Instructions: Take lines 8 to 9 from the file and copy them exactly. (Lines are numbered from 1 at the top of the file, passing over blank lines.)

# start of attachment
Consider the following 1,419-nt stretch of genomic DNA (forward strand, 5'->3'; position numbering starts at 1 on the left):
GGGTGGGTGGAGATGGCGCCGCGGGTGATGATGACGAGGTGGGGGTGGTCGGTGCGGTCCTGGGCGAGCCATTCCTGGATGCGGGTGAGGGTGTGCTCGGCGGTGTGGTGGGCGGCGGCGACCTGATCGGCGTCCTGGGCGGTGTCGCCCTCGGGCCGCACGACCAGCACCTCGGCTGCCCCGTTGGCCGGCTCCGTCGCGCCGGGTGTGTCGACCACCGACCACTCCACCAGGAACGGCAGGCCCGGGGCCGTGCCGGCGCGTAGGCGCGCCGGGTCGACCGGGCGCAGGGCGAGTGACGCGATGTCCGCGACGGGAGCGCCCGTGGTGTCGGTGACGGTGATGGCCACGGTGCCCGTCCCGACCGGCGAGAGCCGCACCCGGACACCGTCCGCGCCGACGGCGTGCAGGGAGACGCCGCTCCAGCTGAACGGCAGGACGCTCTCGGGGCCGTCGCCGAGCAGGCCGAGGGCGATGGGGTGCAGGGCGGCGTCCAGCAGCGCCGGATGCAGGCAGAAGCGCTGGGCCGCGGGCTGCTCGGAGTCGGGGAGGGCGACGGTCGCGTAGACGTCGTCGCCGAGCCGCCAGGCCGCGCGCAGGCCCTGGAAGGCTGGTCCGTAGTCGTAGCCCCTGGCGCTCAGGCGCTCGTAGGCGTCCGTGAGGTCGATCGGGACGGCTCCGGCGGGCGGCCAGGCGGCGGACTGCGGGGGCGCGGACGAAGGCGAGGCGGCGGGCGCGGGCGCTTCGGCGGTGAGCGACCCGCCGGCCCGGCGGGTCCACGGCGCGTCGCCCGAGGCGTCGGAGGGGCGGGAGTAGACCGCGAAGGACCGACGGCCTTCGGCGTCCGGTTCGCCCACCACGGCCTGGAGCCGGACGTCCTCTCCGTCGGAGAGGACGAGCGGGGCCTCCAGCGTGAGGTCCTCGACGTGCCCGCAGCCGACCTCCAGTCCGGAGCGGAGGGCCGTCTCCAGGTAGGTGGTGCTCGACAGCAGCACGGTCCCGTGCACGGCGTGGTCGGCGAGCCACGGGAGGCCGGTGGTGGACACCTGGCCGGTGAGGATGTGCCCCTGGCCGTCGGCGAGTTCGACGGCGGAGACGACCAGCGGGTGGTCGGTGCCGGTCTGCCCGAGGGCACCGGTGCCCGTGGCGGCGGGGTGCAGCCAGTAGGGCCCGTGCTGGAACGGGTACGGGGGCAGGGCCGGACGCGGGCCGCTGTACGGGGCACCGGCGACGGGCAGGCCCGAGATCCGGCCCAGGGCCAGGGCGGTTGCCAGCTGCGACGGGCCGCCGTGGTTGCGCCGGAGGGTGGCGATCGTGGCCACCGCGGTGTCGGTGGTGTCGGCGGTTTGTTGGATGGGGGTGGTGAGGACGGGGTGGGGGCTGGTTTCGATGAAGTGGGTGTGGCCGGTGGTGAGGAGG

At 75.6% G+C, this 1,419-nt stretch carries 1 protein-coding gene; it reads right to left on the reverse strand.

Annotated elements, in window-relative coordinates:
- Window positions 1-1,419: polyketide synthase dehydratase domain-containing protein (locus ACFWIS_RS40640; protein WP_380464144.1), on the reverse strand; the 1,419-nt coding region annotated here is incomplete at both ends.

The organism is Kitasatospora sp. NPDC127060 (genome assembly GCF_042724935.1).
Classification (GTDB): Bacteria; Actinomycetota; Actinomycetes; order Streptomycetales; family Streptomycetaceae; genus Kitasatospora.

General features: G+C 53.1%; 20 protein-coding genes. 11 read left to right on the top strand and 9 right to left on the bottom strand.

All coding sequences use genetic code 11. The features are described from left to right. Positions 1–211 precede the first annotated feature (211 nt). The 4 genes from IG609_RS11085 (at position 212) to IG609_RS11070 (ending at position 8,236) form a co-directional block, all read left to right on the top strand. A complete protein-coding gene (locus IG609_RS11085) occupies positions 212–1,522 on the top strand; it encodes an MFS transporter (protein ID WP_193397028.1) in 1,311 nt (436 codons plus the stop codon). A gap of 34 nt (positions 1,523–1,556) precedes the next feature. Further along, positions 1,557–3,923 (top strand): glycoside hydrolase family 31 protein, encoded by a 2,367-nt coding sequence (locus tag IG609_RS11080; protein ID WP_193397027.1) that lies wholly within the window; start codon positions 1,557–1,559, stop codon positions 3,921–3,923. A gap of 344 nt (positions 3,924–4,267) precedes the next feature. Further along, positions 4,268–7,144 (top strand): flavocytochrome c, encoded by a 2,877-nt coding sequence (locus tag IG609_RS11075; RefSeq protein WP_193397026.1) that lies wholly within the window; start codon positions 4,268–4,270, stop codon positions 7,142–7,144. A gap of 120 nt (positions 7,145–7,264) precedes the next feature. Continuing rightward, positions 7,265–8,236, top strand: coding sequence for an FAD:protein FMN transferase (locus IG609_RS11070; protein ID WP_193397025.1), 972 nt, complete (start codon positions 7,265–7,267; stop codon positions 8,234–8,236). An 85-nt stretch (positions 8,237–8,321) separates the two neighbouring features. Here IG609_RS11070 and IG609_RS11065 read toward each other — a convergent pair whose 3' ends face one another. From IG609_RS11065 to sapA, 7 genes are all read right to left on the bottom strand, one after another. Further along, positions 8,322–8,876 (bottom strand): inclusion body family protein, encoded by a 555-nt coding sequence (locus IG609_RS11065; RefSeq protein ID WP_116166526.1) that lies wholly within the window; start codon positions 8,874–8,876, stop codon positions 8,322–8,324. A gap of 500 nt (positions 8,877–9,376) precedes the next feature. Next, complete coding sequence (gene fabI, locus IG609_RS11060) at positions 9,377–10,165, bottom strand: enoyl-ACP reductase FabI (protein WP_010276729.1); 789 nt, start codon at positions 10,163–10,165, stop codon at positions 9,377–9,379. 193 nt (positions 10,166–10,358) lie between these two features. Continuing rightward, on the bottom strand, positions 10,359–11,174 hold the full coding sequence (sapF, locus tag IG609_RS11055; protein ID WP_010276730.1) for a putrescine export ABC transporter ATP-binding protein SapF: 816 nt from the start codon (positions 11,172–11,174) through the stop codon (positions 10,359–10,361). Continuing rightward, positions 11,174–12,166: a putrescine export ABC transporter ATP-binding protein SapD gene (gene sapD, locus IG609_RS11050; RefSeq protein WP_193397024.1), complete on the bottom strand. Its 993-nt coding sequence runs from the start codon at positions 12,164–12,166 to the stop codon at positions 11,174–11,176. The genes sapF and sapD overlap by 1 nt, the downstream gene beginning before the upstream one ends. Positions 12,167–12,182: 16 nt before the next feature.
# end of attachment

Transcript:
General features: G+C 53.1%; 20 protein-coding genes. 11 read left to right on the top strand and 9 right to left on the bottom strand.

All coding sequences use genetic code 11. The features are described from left to right. Positions 1–211 precede the first annotated feature (211 nt). The 4 genes from IG609_RS11085 (at position 212) to IG609_RS11070 (ending at position 8,236) form a co-directional block, all read left to right on the top strand. A complete protein-coding gene (locus IG609_RS11085) occupies positions 212–1,522 on the top strand; it encodes an MFS transporter (protein ID WP_193397028.1) in 1,311 nt (436 codons plus the stop codon). A gap of 34 nt (positions 1,523–1,556) precedes the next feature. Further along, positions 1,557–3,923 (top strand): glycoside hydrolase family 31 protein, encoded by a 2,367-nt coding sequence (locus tag IG609_RS11080; protein ID WP_193397027.1) that lies wholly within the window; start codon positions 1,557–1,559, stop codon positions 3,921–3,923. A gap of 344 nt (positions 3,924–4,267) precedes the next feature. Further along, positions 4,268–7,144 (top strand): flavocytochrome c, encoded by a 2,877-nt coding sequence (locus tag IG609_RS11075; RefSeq protein WP_193397026.1) that lies wholly within the window; start codon positions 4,268–4,270, stop codon positions 7,142–7,144. A gap of 120 nt (positions 7,145–7,264) precedes the next feature. Continuing rightward, positions 7,265–8,236, top strand: coding sequence for an FAD:protein FMN transferase (locus IG609_RS11070; protein ID WP_193397025.1), 972 nt, complete (start codon positions 7,265–7,267; stop codon positions 8,234–8,236). An 85-nt stretch (positions 8,237–8,321) separates the two neighbouring features. Here IG609_RS11070 and IG609_RS11065 read toward each other — a convergent pair whose 3' ends face one another. From IG609_RS11065 to sapA, 7 genes are all read right to left on the bottom strand, one after another. Further along, positions 8,322–8,876 (bottom strand): inclusion body family protein, encoded by a 555-nt coding sequence (locus IG609_RS11065; RefSeq protein ID WP_116166526.1) that lies wholly within the window; start codon positions 8,874–8,876, stop codon positions 8,322–8,324. A gap of 500 nt (positions 8,877–9,376) precedes the next feature. Next, complete coding sequence (gene fabI, locus IG609_RS11060) at positions 9,377–10,165, bottom strand: enoyl-ACP reductase FabI (protein WP_010276729.1); 789 nt, start codon at positions 10,163–10,165, stop codon at positions 9,377–9,379. 193 nt (positions 10,166–10,358) lie between these two features. Continuing rightward, on the bottom strand, positions 10,359–11,174 hold the full coding sequence (sapF, locus tag IG609_RS11055; protein ID WP_010276730.1) for a putrescine export ABC transporter ATP-binding protein SapF: 816 nt from the start codon (positions 11,172–11,174) through the stop codon (positions 10,359–10,361). Continuing rightward, positions 11,174–12,166: a putrescine export ABC transporter ATP-binding protein SapD gene (gene sapD, locus IG609_RS11050; RefSeq protein WP_193397024.1), complete on the bottom strand. Its 993-nt coding sequence runs from the start codon at positions 12,164–12,166 to the stop codon at positions 11,174–11,176. The genes sapF and sapD overlap by 1 nt, the downstream gene beginning before the upstream one ends. Positions 12,167–12,182: 16 nt before the next feature.